When I became the Consumers’ Counsel for the state of Ohio in April 2004, natural-gas prices were hovering between $7/Mcf and $8/Mcf (thousand cubic feet). In the next year and a half, Ohioans saw...
for future load growth. 8
The white paper's promise on the subject of FTRs was, in my view, an effort to ensure those on the fence that our federal brethren would not force low-cost states like Wisconsin to pay more for their existing transmission under any standard market design (SMD) proposal that relied on LMP as the primary congestion management tool. The demise of FERC's SMD rulemaking 9 has not diminished the interest of those who want to keep FERC's and MISO's feet to the fire when it comes to ensuring that LSEs receive FTRs equivalent to the firm transmission rights they enjoy today. Implementing LMP in load pockets like Wisconsin without that assurance likely would be economically harmful to our LSEs and their customers.
How will MISO implement significant aspects of its market plans while maintaining fidelity to the principles described in FERC's white paper and its Feb. 24, 2003, order, with respect to the appropriate allocation of FTRs? 10 Resolution of this issue will drive future stakeholder support for MISO's efforts, as well as any effort to expand MISO membership in its western footprint.
Apart from the concerns over FTRs, Wisconsin regulators and utilities also recognize our congested transmission system cannot be wished away. Wisconsin utilities are working together to alleviate transmission constraints through new construction and improved local transmission operations. Wisconsin's stand-alone transmission company, American Transmission Co. LLC (ATC), 11 plans to roughly quadruple its rate-base transmission assets over the next decade. The Wisconsin PSC recently approved a new 345-kV line that could, once it is placed in service in 2008, nearly double Wisconsin's import capability. 12 These planned transmission upgrades will not, however, provide any meaningful benefit before the currently scheduled Dec. 1, 2004, start-up date of MISO's Day 2 markets.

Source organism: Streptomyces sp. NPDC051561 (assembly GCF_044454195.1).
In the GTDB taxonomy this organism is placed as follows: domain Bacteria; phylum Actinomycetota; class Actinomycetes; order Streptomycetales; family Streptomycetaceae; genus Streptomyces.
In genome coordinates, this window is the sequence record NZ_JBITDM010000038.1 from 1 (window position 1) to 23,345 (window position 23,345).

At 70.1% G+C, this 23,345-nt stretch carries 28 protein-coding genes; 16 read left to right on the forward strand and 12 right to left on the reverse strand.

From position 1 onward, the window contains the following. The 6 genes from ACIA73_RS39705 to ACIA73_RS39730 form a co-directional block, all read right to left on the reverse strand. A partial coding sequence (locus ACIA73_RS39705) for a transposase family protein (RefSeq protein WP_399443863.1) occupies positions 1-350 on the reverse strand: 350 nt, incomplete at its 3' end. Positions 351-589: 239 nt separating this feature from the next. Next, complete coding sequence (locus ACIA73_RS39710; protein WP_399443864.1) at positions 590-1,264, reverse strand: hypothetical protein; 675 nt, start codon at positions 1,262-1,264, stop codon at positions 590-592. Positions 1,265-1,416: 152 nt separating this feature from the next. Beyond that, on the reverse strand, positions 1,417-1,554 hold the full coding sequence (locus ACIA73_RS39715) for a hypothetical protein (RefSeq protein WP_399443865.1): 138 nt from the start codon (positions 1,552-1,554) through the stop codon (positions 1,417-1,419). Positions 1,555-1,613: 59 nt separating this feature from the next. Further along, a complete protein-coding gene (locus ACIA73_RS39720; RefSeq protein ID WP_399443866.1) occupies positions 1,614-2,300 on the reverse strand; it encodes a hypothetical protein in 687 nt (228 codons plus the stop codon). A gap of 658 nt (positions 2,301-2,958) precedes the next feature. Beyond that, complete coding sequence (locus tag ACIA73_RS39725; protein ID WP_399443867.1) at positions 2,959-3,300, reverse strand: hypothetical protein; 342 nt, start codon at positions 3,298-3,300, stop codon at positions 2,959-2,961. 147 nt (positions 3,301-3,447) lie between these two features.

Wisconsin utilities also are examining other ways to improve the efficiency of congestion management prior to the introduction of an LMP model. ATC not only has improved local congestion management, but it makes congestion costs explicit to its members. Making congestion costs explicit sends cost signals to Wisconsin utilities and improves their grid operations to minimize these costs. Wisconsin's LSEs and ATC are constructing billions of dollars of new generation close to load, as well as planning billions of dollars of new transmission infrastructure that will reduce congestion in and around Wisconsin and expand the accessibility of MISO's regional markets. 13 Wisconsin is making the correct infrastructure investment decisions prior to the introduction of LMP-driven price signals.
Other Missing Parts in the Tariff & Seams
Since withdrawing the tariff, MISO has acknowledged a great deal more work is needed to be done before it could start up a real-time or day-ahead energy market. In addition to the missing provisions related to FTR allocations, the proposed tariff left out several other crucial elements needed to gain stakeholder support. 14 MISO identified "a list of gaps in the tariff and unresolved, market design issues that required policy direction from stakeholders. 15 For example, MISO identified 24 market design issues that will require more stakeholder work, including broad issues like